A long-time friend of ours, Arch Davis of Davis Systems in Princeton, New Jersey, was once asked by an Afghan delegate to the United Nations where in the Bible Jesus condoned adultery. Our friend was surprised and assured him that could be found nowhere, since Jesus completely opposed adultery. The delegate was shocked. He explained that in Moslem countries the public
voice is one. The media reflects the government, which reflects the religion. Then he asked our friend why he supposed that the young zealots with all their lives ahead of them were willing to give up those lives as suicide bombers. He explained their sacrifice was to keep what they perceived to be the “pollution” of Christianity out of their countries. The Afghans and those like them assumed that all the adultery, violence, promoted dishonesty, disrespect, and moral laxity routinely served up as staples in United States’ films and fictional television shows is indicative of the values of our government, our people, our culture, and our religion.

We sow the wind of degradation and are shocked when we reap the whirlwind of extermination.
Ted Baehr, however, contrasts a Christian theology of the arts in “The Christian World View of Art and Communication,” a document whose forging he co-chaired for the Coalition on Revival. The Art and Communications Committee identified “God” as “the Author of creation and communication,” Jesus Christ as Lord over “all art and communication,” art as susceptible to “good and evil,” and needing to be harnessed as “expressions of God’s creativity” in human communication, and, thus, intended to “glorify God,” reflecting “the mind of Christ,” who “is the standard of excellence,” and, therefore, Christians in the arts should use their “great influence” to help our culture and its people shape a “view of reality,” submitted to “the lordship of Jesus Christ in accordance with His Word.”[4]

All of us know that no era in the fallen world is ever perfect, including the 1940s. But, as Ted Baehr and Pat Boone remind us, enough of the moral center was still apparent in films and radio stories of times like this to make many of us long for the type of morality promoted in these war time expressions of cinema art during the late 1930s through much of the 1940s. What did Maisie and Rosie have that we have lost? A moral center that portrayed them as independent, generous, and strong, matching hammer blow for hammer blow with the men at the front, while, at the same time, sober and serious, not jumping into bed with any man they dated, but, certainly in Maisie’s case, preserving sex strictly for marriage, her constant ideal in each of her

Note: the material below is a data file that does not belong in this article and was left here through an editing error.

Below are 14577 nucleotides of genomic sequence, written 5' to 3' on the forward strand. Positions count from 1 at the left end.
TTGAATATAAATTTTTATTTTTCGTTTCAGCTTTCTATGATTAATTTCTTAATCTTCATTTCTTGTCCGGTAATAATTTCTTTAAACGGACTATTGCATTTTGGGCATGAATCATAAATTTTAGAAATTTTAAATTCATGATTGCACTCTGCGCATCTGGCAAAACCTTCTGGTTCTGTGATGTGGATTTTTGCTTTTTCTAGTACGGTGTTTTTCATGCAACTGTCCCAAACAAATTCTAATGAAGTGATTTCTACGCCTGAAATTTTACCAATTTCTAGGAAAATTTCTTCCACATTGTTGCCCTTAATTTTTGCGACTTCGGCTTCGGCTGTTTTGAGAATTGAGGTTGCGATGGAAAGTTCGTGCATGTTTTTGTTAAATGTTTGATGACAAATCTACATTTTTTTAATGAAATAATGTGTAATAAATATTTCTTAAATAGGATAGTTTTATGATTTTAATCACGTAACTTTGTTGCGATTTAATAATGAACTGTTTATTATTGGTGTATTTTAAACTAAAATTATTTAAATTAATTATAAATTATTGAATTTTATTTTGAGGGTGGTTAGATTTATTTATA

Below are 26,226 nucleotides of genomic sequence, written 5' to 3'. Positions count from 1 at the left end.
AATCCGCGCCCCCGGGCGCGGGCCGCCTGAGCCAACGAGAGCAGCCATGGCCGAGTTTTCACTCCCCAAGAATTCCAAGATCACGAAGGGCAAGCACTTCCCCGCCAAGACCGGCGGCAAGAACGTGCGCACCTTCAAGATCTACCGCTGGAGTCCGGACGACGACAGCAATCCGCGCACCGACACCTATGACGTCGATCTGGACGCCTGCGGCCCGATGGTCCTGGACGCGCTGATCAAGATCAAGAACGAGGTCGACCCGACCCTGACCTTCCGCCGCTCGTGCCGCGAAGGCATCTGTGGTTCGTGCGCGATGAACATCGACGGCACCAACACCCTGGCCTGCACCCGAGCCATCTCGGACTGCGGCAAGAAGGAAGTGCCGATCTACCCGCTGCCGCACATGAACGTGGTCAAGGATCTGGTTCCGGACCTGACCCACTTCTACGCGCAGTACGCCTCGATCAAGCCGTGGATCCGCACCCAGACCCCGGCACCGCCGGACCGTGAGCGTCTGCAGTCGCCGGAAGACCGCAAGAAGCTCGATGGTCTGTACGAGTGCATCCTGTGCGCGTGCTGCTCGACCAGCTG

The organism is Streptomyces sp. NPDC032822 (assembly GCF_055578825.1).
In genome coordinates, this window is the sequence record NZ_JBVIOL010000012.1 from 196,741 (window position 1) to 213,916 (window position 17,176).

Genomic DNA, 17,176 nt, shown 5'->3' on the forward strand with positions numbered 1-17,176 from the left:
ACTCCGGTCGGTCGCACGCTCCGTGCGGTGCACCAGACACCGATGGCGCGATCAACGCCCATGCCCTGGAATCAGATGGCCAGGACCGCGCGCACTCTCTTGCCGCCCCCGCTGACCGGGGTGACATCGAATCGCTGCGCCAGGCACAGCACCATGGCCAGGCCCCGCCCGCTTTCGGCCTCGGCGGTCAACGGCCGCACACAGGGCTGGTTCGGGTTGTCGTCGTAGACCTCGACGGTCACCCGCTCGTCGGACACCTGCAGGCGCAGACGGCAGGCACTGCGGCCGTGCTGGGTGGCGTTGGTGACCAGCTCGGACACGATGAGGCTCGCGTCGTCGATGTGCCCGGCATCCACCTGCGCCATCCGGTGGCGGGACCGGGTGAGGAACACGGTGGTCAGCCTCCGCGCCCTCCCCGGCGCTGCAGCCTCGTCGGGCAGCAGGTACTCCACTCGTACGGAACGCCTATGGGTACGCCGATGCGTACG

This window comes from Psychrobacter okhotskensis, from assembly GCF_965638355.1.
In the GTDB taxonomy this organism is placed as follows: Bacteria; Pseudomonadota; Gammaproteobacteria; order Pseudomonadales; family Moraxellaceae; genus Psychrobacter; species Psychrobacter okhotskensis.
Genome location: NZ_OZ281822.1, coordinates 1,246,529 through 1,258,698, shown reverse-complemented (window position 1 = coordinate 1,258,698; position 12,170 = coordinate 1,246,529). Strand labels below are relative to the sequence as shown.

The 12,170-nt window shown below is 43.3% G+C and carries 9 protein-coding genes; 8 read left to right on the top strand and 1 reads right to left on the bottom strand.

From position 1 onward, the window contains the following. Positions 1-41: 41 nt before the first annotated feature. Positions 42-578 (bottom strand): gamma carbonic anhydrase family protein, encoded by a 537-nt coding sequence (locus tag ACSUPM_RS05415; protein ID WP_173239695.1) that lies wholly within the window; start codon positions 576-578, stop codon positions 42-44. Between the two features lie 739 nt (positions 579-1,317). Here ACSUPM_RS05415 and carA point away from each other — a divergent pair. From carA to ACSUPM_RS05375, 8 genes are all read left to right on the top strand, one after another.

nine movies. What a Christian moral center teaches is that all of us are created by the one God who made all things “very good” (Genesis 1:27-28, 31). And we were created to steward this earth together, women with men. This is reality, so we need to ask ourselves some
serious questions about the way we portray reality: Do we reflect God’s good intentions in our movies for men and for women? Do we create and support movies with moral centers? Do we reflect faith/virtue in our media? And, if not, how do we recapture our
moral center in media, bringing this all under the lordship of Christ, who is our standard of excellence?
The Apostle Paul encouraged the Philippian church to think about “whatever is true, whatever is noble, whatever is right, whatever is pure, whatever is lovely, whatever is admirable—if anything is excellent or praiseworthy” (Phil. 4:8). Those are the ideals we need to take with us to the multiplex.

William David Spencer, M.Div.,Th.M., Th.D.
Ranked Adjunct Professor of Theology and the Arts

[1] Ted Baehr, How to Succeed in Hollywood (Without Losing Your Soul) (Washington, D.C.: WorldNetDaily, 2011), xxv.
[2] en.wikipedia.org/wiki/Casablanca_(film)#Initialresponse, accessed 26 August 2013.
[3] Ted Baehr, How to Succeed in Hollywood, 16.
[4] Ted Baehr, How to Succeed in Hollywood, 13-14.
Aida and William Spencer